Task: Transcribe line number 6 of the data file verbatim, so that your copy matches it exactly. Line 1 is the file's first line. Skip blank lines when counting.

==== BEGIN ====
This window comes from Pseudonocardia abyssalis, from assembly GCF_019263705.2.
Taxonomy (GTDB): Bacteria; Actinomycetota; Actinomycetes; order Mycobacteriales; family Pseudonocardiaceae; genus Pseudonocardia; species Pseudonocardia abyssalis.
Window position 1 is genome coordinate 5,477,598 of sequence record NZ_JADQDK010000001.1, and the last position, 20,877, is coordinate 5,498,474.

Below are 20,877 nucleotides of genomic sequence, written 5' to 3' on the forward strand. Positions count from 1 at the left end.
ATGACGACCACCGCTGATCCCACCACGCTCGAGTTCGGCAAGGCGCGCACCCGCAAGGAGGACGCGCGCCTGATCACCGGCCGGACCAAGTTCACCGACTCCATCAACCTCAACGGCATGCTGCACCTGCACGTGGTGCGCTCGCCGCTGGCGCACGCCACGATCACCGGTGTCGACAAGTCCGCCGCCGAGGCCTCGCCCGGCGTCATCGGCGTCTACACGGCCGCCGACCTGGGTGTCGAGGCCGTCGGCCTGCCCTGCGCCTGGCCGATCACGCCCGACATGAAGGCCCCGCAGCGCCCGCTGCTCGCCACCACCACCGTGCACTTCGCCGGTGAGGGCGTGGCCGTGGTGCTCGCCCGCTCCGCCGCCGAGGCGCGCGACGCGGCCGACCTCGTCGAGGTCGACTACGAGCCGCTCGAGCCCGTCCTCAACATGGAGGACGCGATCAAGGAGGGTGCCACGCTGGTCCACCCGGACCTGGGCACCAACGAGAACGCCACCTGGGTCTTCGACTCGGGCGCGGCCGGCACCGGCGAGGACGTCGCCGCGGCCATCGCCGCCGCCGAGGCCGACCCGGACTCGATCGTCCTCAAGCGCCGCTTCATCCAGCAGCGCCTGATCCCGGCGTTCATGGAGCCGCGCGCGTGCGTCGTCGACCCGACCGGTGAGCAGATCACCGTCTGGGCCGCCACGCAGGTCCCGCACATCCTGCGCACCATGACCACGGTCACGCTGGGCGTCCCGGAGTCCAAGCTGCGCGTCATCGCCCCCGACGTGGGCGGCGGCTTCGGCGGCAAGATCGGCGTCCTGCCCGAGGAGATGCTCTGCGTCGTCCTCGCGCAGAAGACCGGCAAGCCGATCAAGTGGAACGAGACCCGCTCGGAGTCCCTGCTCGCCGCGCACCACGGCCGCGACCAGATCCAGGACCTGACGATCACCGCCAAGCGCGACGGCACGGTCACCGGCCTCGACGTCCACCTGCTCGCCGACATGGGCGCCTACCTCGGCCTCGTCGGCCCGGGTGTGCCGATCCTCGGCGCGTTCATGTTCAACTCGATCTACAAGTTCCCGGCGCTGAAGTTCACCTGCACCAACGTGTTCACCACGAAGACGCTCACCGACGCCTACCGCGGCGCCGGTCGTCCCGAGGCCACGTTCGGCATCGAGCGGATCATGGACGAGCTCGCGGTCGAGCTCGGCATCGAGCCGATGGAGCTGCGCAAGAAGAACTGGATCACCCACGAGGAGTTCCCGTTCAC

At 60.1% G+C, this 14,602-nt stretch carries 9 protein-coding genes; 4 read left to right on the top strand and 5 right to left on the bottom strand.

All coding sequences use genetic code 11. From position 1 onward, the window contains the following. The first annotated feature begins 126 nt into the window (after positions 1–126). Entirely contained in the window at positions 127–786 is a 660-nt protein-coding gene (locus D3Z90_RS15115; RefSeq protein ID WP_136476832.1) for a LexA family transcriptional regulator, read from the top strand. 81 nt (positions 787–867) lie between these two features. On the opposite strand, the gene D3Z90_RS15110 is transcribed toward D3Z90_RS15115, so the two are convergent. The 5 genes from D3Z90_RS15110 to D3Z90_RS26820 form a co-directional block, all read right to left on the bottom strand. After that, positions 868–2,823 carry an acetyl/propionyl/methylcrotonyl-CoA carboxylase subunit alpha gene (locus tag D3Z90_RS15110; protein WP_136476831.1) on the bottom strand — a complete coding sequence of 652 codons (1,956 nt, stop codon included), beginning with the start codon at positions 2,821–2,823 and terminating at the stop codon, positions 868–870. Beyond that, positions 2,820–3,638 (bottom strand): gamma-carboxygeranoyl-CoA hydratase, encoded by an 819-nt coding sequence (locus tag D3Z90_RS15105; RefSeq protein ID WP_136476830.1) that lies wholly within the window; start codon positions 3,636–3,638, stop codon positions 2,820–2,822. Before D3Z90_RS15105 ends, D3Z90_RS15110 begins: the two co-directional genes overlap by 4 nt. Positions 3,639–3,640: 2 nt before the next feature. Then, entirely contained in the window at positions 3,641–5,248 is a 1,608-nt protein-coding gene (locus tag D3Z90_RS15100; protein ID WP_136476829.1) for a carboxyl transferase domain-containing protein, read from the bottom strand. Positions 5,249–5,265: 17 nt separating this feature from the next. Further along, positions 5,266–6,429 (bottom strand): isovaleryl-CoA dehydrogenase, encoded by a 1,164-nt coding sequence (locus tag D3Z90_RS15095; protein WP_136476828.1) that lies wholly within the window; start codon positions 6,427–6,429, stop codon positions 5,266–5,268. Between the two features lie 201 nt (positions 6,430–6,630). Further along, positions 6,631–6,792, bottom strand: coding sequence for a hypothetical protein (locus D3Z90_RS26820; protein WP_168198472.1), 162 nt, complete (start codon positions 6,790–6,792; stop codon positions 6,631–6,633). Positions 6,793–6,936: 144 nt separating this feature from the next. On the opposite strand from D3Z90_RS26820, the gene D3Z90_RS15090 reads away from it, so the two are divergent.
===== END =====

At 60.1% G+C, this 14,602-nt stretch carries 9 protein-coding genes; 4 read left to right on the top strand and 5 right to left on the bottom strand.